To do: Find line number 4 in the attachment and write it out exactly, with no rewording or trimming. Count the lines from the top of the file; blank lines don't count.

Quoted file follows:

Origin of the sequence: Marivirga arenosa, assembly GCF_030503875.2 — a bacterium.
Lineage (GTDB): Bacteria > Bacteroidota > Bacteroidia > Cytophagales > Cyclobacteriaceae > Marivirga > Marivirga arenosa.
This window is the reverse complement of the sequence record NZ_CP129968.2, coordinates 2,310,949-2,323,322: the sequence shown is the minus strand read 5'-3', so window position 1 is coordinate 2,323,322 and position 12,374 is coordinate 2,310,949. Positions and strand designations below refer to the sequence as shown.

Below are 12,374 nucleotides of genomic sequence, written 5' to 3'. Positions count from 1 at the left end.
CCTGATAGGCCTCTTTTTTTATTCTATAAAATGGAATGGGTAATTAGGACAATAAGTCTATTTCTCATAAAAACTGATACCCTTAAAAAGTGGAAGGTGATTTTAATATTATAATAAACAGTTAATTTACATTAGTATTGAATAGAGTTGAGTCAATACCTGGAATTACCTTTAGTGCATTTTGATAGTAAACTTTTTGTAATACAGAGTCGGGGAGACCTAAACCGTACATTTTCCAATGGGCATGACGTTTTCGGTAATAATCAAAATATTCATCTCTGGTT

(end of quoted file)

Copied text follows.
Below are 12,374 nucleotides of genomic sequence, written 5' to 3'. Positions count from 1 at the left end.